When I first graduated in May of this year, I didn’t think I’d be coming back to school right away. I applied to jobs that seemed related to communications or editing or teaching. I had some interviews and even got close to a job offer. But over the summer I thought I’d ask the Ball State faculty about good programs to look into in the future for linguistics and teaching English to speakers of other languages. Little did I know I’d be running off later the same day I chatted with Dr. Seig to figure out how to take the GRE.

Fast forward and here I am back at Ball State pursuing a double masters in those very two programs I was interested in. Screen Shot 2015-09-28 at 10.10.47 AMSome might say I’m putting off the real world. I say I’m pursuing what I actually want to do with my life. Though writing tweets for businesses or government offices pays the bills, I couldn’t see myself wanting to do that for the rest of my life. I knew I wanted to try this teaching idea I’ve had for a while now.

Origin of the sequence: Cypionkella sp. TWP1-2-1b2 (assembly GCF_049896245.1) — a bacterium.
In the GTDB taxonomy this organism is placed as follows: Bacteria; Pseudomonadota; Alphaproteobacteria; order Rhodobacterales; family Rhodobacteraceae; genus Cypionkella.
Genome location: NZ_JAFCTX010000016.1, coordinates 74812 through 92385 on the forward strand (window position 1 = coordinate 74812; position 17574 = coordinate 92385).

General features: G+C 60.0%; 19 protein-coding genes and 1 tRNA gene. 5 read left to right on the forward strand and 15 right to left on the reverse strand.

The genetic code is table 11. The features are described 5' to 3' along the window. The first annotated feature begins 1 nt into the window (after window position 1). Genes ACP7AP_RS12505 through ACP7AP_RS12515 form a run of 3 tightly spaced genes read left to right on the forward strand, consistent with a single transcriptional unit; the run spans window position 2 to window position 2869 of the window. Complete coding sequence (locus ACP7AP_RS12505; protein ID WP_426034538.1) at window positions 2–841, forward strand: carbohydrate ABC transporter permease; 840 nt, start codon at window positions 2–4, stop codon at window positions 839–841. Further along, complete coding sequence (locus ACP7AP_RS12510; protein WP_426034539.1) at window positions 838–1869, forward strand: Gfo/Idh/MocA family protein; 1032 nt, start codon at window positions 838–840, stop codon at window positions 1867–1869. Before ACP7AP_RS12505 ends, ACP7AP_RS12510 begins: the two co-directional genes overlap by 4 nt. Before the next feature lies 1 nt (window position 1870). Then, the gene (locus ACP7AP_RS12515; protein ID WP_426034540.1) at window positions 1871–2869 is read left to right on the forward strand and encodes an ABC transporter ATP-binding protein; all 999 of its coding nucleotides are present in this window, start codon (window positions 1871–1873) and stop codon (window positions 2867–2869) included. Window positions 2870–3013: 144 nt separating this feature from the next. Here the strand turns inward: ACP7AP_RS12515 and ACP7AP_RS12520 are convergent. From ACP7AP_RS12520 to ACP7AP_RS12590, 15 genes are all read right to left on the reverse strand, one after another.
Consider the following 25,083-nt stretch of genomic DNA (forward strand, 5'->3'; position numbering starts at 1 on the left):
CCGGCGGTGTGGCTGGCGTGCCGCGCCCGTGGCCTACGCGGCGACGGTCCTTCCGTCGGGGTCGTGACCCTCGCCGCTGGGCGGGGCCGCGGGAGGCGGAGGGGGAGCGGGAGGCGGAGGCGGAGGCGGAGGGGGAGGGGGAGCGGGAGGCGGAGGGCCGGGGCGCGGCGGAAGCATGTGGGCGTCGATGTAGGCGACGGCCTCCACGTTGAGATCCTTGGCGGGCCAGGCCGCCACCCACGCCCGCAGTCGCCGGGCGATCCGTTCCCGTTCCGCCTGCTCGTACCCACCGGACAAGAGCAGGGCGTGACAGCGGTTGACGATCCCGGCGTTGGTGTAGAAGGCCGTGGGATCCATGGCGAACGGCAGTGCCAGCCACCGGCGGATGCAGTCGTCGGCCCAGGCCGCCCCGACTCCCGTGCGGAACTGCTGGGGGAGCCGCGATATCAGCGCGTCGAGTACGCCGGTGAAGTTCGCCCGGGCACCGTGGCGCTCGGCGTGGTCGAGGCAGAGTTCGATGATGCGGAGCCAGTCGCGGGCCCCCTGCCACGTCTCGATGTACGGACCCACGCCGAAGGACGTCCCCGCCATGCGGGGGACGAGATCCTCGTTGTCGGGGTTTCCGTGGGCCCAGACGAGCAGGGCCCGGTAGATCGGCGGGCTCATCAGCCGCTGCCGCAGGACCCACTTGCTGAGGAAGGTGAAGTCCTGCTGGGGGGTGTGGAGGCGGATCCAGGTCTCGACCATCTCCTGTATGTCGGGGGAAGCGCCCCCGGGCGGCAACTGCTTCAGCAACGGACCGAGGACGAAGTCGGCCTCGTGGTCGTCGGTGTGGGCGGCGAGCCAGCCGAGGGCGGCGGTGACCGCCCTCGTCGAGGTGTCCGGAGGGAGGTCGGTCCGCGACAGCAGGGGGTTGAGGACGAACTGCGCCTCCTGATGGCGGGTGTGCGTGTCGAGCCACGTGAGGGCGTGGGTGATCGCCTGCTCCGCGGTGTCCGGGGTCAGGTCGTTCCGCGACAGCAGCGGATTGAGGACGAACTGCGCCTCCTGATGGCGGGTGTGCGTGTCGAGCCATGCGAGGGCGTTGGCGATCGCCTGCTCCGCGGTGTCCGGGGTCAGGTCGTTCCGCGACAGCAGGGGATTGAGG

It’s only been a few weeks but so far I feel like I made the right decision. I am working as a graduate assistant at the Intensive English Institute here on campus. This department is a special one. Through it come international students working to improve their English skills in order to take classes in their chosen field here at Ball State. It’s a perfect place for someone who is thinking about teaching English to speakers of other languages to get practice. Last week I started my first class observation of a writing class in the institute. It made me even more excited to start teaching my own classes. Language is my passion, and I want to help others learn to use it and understand how powerful and interesting of a tool it is that we have as humans. I’m not teaching classes yet, but I might next semester. I’m so glad that I get to take this opportunity and that I will maybe, someday, be teaching English abroad. Continue reading